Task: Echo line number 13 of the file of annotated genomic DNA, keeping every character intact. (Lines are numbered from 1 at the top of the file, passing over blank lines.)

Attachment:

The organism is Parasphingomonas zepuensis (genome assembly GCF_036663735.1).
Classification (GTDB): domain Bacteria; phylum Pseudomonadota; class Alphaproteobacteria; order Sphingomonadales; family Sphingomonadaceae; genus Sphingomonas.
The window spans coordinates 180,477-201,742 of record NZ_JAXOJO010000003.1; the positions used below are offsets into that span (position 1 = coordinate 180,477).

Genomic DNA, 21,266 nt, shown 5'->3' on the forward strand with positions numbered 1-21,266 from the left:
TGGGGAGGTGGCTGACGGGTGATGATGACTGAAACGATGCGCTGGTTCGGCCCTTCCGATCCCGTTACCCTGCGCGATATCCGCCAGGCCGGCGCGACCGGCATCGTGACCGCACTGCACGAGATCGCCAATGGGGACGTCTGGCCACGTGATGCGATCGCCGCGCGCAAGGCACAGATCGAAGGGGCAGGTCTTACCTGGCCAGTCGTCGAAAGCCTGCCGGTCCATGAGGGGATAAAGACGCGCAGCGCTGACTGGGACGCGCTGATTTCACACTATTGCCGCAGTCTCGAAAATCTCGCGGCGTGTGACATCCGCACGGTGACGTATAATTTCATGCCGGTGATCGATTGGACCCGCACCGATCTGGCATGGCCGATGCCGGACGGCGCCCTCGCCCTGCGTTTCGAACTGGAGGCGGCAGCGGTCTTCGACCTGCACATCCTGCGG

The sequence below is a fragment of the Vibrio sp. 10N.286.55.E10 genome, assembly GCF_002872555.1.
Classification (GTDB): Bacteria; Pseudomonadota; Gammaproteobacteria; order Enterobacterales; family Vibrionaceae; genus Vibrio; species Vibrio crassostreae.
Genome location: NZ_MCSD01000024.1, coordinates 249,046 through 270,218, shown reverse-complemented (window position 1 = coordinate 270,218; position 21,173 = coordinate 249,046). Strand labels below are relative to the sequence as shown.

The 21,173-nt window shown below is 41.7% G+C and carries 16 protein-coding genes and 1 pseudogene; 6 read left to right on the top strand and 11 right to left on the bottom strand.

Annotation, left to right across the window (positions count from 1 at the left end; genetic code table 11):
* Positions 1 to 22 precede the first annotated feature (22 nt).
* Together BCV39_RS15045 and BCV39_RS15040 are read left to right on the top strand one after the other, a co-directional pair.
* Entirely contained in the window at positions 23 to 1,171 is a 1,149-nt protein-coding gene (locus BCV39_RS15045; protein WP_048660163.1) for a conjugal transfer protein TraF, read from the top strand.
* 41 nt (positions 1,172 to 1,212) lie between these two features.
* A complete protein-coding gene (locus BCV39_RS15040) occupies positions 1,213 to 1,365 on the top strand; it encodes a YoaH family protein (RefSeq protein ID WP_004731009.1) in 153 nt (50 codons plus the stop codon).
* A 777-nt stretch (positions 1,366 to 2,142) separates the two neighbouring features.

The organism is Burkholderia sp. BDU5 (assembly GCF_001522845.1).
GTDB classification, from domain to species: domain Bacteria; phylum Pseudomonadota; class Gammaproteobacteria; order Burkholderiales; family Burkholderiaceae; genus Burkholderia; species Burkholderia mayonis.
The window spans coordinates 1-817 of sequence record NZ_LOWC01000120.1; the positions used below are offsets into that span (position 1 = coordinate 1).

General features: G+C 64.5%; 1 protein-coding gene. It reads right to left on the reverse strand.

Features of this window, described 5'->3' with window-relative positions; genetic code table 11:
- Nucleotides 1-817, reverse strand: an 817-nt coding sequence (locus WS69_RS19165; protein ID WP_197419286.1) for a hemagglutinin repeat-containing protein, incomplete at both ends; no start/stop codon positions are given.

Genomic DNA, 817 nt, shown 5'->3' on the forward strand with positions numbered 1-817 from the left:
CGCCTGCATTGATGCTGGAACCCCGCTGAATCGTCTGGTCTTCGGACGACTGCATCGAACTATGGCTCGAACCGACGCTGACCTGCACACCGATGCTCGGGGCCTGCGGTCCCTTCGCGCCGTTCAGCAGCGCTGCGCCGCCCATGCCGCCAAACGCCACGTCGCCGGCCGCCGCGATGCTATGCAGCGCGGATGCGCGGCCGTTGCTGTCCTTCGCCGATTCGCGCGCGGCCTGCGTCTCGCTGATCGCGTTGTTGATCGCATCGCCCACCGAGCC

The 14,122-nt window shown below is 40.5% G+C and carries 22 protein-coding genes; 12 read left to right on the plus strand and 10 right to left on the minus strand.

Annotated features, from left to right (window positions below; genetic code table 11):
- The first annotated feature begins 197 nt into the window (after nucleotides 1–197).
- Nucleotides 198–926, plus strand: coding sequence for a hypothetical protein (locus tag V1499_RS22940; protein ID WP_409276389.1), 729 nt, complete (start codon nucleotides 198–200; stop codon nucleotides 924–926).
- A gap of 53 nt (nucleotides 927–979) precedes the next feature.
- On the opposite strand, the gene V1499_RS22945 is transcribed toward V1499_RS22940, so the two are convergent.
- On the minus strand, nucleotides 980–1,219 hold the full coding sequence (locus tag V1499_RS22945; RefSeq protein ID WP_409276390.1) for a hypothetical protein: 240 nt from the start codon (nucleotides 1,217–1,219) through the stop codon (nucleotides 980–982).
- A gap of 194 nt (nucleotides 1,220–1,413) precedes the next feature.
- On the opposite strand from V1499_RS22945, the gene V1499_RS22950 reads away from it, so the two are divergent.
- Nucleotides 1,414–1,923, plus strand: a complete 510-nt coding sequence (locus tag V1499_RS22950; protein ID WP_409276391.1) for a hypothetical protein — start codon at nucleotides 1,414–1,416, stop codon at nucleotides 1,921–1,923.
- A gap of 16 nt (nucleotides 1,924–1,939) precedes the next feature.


* Entirely contained in the window at positions 23 to 1,171 is a 1,149-nt protein-coding gene (locus BCV39_RS15045; protein WP_048660163.1) for a conjugal transfer protein TraF, read from the top strand.